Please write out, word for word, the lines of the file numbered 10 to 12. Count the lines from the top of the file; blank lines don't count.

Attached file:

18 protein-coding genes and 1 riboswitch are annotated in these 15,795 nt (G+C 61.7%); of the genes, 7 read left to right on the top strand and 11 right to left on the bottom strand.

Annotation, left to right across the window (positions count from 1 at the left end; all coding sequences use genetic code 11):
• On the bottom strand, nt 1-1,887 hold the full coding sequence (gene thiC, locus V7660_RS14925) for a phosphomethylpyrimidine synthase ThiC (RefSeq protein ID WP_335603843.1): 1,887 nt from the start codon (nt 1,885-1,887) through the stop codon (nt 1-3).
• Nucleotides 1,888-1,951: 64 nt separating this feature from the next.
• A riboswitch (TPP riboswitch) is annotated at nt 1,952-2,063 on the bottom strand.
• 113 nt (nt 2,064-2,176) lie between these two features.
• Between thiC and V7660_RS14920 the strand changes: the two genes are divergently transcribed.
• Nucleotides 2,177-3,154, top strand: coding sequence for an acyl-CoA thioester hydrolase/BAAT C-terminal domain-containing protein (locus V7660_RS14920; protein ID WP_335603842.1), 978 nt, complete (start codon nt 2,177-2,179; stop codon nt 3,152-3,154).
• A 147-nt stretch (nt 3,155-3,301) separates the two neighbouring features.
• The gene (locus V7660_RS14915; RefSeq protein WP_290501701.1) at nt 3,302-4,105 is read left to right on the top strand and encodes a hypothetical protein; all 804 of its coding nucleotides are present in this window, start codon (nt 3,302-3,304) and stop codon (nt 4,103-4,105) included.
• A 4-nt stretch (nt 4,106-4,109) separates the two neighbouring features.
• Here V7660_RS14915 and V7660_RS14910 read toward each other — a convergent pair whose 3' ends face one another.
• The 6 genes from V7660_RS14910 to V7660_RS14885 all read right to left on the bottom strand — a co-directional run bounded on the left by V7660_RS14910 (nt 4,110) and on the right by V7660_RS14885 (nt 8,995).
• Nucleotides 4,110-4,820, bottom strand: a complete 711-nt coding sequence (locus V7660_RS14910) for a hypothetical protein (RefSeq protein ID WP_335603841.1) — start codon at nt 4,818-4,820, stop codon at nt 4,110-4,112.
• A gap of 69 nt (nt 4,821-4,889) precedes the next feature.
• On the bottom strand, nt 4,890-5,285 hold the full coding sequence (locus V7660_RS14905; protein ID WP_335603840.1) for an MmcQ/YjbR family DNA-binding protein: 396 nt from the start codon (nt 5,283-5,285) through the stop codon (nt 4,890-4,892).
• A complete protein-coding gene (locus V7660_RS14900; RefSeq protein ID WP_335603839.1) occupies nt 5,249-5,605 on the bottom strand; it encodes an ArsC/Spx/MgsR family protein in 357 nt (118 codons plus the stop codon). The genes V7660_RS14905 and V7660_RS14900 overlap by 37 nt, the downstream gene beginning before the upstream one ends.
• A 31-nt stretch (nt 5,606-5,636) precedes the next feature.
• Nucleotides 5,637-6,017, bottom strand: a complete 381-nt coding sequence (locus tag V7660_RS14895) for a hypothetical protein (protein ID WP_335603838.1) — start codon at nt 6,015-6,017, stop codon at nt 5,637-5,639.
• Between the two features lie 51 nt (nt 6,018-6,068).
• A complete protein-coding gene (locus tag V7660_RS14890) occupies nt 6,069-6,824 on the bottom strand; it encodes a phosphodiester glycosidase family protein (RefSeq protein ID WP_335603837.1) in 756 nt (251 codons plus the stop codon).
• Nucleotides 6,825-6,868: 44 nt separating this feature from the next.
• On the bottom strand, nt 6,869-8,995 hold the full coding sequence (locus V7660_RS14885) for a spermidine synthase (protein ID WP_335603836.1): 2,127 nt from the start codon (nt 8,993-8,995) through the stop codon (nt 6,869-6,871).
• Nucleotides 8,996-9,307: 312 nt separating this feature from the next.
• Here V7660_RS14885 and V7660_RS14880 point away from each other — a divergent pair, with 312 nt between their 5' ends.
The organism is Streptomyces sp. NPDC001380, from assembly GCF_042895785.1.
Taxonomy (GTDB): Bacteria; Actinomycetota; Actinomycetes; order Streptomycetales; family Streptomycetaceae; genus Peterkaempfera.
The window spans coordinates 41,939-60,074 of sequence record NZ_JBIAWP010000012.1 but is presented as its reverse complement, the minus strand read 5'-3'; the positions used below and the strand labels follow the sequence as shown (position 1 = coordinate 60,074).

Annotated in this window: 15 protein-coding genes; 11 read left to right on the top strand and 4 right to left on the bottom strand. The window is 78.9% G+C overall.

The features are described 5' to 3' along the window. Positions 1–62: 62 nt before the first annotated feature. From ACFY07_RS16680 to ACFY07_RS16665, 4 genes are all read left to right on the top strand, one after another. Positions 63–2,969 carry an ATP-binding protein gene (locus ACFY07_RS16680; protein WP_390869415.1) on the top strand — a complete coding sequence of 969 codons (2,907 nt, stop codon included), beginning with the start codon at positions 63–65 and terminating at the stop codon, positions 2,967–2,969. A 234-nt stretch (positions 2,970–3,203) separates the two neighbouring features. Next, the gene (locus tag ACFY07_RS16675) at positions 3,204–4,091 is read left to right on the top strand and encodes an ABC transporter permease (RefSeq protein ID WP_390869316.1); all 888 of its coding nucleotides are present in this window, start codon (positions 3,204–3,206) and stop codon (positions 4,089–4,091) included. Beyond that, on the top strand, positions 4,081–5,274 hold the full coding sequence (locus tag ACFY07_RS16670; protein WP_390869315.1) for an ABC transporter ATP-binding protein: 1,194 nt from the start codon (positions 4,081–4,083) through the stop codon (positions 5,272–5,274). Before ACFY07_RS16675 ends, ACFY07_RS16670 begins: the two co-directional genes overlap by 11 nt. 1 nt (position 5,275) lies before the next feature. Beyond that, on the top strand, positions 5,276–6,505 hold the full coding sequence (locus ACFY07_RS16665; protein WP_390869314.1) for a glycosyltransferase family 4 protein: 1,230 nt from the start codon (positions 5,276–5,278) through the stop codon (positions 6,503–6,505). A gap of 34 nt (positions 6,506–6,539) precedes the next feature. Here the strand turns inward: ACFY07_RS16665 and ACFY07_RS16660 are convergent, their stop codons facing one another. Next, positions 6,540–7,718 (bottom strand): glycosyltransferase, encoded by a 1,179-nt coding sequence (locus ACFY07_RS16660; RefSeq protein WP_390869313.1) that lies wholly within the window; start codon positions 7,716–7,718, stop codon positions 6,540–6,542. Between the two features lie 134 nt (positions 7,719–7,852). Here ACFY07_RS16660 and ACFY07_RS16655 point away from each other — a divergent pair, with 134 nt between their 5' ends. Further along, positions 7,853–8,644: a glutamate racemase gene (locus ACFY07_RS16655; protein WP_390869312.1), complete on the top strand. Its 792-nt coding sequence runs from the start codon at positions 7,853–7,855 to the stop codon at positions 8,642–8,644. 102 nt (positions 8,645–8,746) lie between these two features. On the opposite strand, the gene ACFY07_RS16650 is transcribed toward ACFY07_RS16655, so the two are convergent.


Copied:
• The gene (locus V7660_RS14915; RefSeq protein WP_290501701.1) at nt 3,302-4,105 is read left to right on the top strand and encodes a hypothetical protein; all 804 of its coding nucleotides are present in this window, start codon (nt 3,302-3,304) and stop codon (nt 4,103-4,105) included.
• A 4-nt stretch (nt 4,106-4,109) separates the two neighbouring features.
• Here V7660_RS14915 and V7660_RS14910 read toward each other — a convergent pair whose 3' ends face one another.